“V” is for Volcano

“V” is for Volcano
  • Credit:

    NASA Earth Observatory image by Jesse Allen, using Landsat data from the U.S. Geological Survey. Caption by Kathryn Hansen.

On March 23, 2015, the Operational Land Imager (OLI) on Landsat 8 acquired this image of ashfall on the snow around Shiveluch—one of the largest and most active volcanoes on Russia’s Kamchatka Peninsula. Ash from volcanic eruptions can be swept in a narrow direction by the wind. When the wind changes direction so, too, does the location of the ashfall.

A subsequent image, acquired on March 26, 2015, by NASA’s Aqua satellite, shows winds shifting again, this time carrying the ash toward the south and southeast.

  1. References

  2. Jeff Schmaltz, LANCE MODIS Rapid Response Team (2015, March 26) Ash plume from Shiveluch, Kamchatka Peninsula. Accessed March 26, 2015.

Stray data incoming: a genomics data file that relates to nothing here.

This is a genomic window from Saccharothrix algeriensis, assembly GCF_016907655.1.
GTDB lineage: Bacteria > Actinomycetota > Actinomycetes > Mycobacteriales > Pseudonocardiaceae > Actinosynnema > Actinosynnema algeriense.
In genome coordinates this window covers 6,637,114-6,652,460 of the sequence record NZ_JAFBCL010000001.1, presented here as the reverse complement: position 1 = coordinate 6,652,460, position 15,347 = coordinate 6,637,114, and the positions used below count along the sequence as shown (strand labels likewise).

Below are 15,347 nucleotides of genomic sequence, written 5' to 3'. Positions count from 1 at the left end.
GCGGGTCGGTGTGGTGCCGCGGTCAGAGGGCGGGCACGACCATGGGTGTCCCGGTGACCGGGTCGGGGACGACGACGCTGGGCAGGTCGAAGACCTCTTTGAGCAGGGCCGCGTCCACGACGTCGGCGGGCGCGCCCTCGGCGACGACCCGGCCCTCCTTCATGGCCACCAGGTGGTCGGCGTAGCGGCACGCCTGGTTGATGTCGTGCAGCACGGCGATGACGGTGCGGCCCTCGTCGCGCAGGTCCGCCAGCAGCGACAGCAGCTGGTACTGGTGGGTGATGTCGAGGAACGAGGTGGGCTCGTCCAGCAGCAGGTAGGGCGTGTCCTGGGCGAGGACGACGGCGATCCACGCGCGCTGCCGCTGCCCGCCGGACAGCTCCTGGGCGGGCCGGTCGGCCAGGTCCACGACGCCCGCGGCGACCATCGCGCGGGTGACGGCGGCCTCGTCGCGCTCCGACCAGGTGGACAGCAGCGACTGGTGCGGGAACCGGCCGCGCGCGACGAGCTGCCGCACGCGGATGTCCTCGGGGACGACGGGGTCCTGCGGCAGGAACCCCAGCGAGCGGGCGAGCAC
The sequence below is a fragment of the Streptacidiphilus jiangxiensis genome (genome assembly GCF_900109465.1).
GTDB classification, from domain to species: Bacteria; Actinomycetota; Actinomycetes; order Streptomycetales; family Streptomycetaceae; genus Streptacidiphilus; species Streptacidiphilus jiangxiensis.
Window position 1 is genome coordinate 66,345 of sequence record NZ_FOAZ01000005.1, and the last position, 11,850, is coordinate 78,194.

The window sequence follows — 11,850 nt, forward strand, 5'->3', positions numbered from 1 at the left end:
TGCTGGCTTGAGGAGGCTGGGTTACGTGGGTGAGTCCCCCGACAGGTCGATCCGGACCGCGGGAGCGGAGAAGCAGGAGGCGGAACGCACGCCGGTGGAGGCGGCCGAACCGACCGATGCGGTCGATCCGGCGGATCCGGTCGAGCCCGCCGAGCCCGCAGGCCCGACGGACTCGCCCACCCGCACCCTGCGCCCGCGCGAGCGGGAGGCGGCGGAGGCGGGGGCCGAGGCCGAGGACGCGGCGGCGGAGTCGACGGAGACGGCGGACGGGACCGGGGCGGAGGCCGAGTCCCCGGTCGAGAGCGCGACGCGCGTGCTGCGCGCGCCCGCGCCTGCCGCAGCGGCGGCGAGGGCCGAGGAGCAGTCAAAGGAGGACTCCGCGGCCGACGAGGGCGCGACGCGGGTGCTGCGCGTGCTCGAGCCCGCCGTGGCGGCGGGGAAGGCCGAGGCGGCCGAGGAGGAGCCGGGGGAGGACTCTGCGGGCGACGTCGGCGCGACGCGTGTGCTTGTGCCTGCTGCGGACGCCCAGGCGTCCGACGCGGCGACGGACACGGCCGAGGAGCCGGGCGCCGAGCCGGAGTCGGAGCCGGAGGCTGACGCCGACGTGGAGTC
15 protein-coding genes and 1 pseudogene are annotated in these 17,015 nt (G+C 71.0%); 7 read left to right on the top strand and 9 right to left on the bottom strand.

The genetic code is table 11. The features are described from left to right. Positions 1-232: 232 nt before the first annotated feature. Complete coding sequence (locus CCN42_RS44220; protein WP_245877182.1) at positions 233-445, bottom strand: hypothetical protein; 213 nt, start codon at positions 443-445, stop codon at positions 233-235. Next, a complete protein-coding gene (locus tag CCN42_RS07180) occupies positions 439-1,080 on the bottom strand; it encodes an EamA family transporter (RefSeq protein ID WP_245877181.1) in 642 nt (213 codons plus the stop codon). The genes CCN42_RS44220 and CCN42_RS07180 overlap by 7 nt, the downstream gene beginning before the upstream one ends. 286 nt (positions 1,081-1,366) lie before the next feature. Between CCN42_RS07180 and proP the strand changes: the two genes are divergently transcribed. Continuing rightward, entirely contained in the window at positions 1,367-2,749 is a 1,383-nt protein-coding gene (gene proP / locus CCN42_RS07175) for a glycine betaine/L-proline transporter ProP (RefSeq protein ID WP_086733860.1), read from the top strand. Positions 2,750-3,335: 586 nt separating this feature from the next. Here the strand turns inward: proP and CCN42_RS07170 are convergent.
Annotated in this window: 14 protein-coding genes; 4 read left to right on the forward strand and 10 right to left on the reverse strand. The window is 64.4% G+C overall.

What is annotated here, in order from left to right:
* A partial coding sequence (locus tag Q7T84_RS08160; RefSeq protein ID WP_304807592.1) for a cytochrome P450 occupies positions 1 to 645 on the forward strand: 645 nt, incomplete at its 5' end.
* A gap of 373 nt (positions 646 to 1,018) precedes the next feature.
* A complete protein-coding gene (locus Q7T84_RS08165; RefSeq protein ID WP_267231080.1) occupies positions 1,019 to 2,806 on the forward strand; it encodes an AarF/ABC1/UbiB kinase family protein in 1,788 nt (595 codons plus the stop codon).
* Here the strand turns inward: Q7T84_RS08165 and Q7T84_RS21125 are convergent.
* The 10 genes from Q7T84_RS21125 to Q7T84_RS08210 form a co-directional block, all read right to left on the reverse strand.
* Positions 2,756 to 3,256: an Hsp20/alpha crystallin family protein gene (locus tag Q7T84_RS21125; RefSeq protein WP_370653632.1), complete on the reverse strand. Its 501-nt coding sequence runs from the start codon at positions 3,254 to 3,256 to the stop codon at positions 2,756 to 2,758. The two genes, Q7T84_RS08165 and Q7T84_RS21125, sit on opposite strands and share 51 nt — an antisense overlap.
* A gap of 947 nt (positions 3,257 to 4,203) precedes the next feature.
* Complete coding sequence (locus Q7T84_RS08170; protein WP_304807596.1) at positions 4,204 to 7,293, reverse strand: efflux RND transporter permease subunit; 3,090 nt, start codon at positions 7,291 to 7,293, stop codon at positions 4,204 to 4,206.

3. NASA Earth Observatory (2015, February 28) A Plume Advances Over Shiveluch. Accessed March 26, 2015.
  4. Smithsonian Institution Global Volcanism Program (2015, March) Sheveluch. Accessed March 26, 2015.

Images & Animations


File Dimensions

  • 720x900
  • JPEG
  • 5924x11847
  • JPEG 8 MB
  • 5924x11847
  • GeoTIFF 121 MB
  • KML 48 KB

Note: Often times, due to the size, browsers have a difficult time opening and displaying images. If you experiece an error when clicking on an image link, please try directly downloading the image (using a right click, save as method) to view it locally.


  • Data Date:

    March 23, 2015
  • Visualization Date:

    March 26, 2015
  • Sensor(s):

    Landsat 8 - OLI


NASA - National Aeronautics and Space Administration